The World of Tim Burton

With Hallowe’en on the way, The World of Tim Burton is a perfect excuse to reacquaint ourselves with this maverick of the macabre…

This week saw FACT’s The World of Tim Burton season get underway. It’s a timely reminder that ‘the guy who makes vehicles for Johnny Depp and Helena Bonham Carter’ was once – and hopefully, can be again – considered something of a maverick.

There seems to be no strict order in which any of this selection of Burton’s films are screened or indeed a basis on which they’ve been chosen, other than the fact that they could arguably be considered Burton’s finest group of movies.

Proceedings kicked off on Monday with 1994’s Ed Wood for instance. After hastily checking, we can confirm there is no random, incongruous inclusion to upset the applecart – you’ll find no Big Fish or Planet of the Apes reboot here.

It seems simply to be a once a week tour-de-force through the Burton canon, reacquainting us with (almost) all of the reasons we fell in love with him before his obsessive (or lazy?) reliance on ‘the Johnny Depp movie’ template which has dogged the pair somewhat of late.

We won’t dwell on Ed Wood as the moment has passed, screening as it did on Monday, but it’s a wonderful movie full of the eccentricity and pathos that – then, at least –  served to set Burton apart from any contemporaries he might have had in mainstream Hollywood.

So let’s turn our eyes to next week’s (10th September) Batman (1989) screening. In the year which saw the release of Christopher Nolan’s The Dark Knight Rises, it’s easy to forget that Batman wasn’t always this way: all dark, brooding and brilliant. But before (and after) Burton came along and drew on the graphic novels of Frank Miller (The Dark Knight Returns) and Alan Moore (Batman: The Killing Joke), it was still all about high-camp and Adam West in spandex.

“Before Burton came along, it was all about high-camp and Adam West in spandex”

It will be interesting to reassess Burton’s caped crusader in the glare of Nolan’s lionisation. One suspects, if seeing Jack Nicholson as the Joker for the first time, a handful of people may at least reconsider their ideas about Heath Ledger being the only incarnation of that character they can believe. Certainly, there are strong arguments too that Burton’s vision of Gotham City is a heck of a lot closer to the ideal than Nolan’s.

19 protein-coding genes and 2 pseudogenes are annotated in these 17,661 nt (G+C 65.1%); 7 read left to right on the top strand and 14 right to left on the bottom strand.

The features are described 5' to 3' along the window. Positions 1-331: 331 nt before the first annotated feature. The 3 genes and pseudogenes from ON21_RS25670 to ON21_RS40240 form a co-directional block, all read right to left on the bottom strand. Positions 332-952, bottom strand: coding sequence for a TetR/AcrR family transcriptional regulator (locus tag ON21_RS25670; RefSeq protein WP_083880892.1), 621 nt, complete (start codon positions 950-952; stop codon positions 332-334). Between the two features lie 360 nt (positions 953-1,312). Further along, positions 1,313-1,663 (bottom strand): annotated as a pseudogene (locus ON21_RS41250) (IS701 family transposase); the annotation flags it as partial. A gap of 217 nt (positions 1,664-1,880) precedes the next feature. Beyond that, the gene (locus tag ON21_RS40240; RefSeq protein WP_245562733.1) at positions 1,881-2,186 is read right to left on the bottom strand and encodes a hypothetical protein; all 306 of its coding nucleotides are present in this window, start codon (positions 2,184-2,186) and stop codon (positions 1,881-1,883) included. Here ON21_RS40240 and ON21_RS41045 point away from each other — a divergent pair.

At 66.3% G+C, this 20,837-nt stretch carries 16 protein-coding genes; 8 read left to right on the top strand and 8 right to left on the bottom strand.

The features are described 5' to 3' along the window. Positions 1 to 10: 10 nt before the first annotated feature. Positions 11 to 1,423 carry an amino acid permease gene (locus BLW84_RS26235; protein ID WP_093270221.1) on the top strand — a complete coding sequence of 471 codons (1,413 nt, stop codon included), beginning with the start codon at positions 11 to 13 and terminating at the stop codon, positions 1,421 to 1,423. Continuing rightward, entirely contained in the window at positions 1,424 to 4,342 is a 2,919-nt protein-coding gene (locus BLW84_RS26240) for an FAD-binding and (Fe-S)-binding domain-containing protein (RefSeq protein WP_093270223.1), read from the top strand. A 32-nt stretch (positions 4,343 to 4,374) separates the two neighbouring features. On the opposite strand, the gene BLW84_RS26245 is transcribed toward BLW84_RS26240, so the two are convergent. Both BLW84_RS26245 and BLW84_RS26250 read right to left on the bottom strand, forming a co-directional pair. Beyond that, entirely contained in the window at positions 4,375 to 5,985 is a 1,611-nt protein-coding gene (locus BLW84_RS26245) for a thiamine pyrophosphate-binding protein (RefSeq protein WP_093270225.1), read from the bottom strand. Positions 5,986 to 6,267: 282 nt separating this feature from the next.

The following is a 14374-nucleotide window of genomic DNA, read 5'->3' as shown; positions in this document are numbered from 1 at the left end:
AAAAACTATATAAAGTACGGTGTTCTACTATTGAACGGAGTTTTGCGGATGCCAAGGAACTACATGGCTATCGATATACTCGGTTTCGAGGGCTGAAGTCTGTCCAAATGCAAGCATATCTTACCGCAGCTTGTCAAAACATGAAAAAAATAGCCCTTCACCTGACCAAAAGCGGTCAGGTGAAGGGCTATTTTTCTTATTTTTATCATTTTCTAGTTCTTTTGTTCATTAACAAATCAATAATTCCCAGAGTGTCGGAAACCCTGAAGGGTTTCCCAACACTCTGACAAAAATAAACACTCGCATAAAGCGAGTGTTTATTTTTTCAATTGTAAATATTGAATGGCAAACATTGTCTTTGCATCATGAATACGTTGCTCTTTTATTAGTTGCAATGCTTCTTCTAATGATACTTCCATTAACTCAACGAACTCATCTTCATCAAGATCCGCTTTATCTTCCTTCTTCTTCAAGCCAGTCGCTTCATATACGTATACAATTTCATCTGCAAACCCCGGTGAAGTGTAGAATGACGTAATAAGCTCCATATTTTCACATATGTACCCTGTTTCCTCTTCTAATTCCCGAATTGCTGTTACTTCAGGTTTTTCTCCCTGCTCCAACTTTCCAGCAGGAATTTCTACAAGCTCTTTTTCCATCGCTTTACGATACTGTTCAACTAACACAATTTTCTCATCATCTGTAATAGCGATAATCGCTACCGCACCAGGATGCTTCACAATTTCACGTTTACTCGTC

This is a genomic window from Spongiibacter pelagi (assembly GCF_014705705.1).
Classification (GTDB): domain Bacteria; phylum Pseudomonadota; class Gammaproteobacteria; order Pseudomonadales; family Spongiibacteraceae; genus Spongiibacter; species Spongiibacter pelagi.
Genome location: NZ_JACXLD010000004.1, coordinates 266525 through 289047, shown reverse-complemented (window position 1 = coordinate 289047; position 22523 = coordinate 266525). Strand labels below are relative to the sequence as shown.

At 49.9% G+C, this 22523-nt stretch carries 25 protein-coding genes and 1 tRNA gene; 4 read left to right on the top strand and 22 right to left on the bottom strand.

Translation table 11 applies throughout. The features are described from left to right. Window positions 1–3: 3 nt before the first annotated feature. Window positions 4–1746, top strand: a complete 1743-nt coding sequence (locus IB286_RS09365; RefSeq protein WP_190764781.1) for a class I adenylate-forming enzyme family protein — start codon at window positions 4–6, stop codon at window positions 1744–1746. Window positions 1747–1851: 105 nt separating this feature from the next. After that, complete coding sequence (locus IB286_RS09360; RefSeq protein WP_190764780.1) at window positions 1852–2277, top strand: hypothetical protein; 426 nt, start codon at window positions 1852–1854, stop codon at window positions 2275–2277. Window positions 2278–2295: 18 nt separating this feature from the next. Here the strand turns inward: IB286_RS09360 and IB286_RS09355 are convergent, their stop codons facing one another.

But that is a conversation for another day. Perhaps one film that stands above all others as the archetypal Burton movie is Edward Scissorhands (17th September). Released in 1990 and starring Johnny Depp and Winona Ryder (Burton’s perfect idea of love’s young dream?), it tells the tale of a naive and sensitive young man who, well, has scissors for hands.

In parts gentle, romantic, tragic and funny, we wonder, is this Burton’s most autobiographical movie? A quiet, sheltered young man desperately wanting, but feeling unable to enter the real world, Edward began life as a sketch made by a teenage Burton.

If Scissorhands was about him trying to connect with the world, Beetlejuice (24th Sept) can be considered the passion project. His breakout movie, it is the film which introduced Burton’s brand of macabre comedy to an as yet unsuspecting audience. There is currently talk of both Burton and its titular star, Michael Keaton, being on-board for a sequel – if the script is up to scratch.

The penultimate film in FACT’s Burton sextology (it’s a word, we checked) is the closest the list gets to flirting with failure. 2005’s Corpse Bride (1st October) – though coming more than a decade later – suffered for comparisons to The Nightmare Before Christmas (a film which despite not being directed by Burton – Henry Selick has that credit – is clearly of his oeuvre).

Hardly a failure, the fact remains it is relatively slight and perhaps could have been better served as a short. Indeed, the Guardian’s Peter Bradshaw opined that it was “something that Tim Burton dashed off in double time”. But with Depp and Helena Bonham Carter handed the leads, box-office was guaranteed, Corpse Bride going on to gross $117,195,061 worldwide.

The final film in the bunch, Sleepy Hollow, is perhaps one of Burton’s quiet triumphs, sometimes forgotten amid the understandable adulation thrown at Scissorhands and Beetlejuice. The Washington Irving short story, The Legend of Sleepy Hollow, was perfect material for a Burton adaptation. Set in a Dutch US settlement terrorised by the spectre of the headless horseman, it is left to rational New York police constable Ichabod Crane (played with some aplomb by Depp), to get to the bottom of things.

The films are timed well to lead into both Hallowe’en and the release (on the 17th of October) of Burton’s latest picture, Frankenweenie, playing pastiche and homage to 1931’s big screen Frankenstein, starring Boris Karloff. A second go at the character (it was originally a short, released in 1984), it is interesting to note that for the first time since Beetlejuice and Edward Scissorhands, Winona Ryder makes a welcome return to a Burton cast.

Posted on 06/09/2012 by thedoublenegative